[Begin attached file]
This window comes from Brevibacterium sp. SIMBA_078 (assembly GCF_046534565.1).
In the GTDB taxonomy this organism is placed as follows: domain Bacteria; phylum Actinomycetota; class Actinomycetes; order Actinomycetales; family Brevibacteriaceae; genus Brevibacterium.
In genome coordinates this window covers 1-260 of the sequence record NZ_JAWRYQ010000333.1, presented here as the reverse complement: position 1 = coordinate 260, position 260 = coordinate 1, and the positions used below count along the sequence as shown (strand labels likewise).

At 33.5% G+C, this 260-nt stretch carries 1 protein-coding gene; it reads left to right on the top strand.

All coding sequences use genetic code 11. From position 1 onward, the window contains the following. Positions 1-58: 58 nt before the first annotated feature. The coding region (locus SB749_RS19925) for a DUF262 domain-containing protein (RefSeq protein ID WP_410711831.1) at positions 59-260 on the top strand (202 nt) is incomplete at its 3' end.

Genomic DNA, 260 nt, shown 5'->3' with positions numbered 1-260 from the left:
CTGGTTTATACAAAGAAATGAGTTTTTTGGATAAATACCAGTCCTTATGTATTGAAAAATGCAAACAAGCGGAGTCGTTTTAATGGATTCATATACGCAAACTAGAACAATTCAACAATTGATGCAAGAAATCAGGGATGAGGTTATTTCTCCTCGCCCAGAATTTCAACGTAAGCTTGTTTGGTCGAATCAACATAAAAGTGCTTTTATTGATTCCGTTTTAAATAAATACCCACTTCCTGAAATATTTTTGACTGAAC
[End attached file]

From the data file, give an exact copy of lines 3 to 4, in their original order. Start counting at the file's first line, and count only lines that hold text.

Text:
In genome coordinates this window covers 1-260 of the sequence record NZ_JAWRYQ010000333.1, presented here as the reverse complement: position 1 = coordinate 260, position 260 = coordinate 1, and the positions used below count along the sequence as shown (strand labels likewise).

At 33.5% G+C, this 260-nt stretch carries 1 protein-coding gene; it reads left to right on the top strand.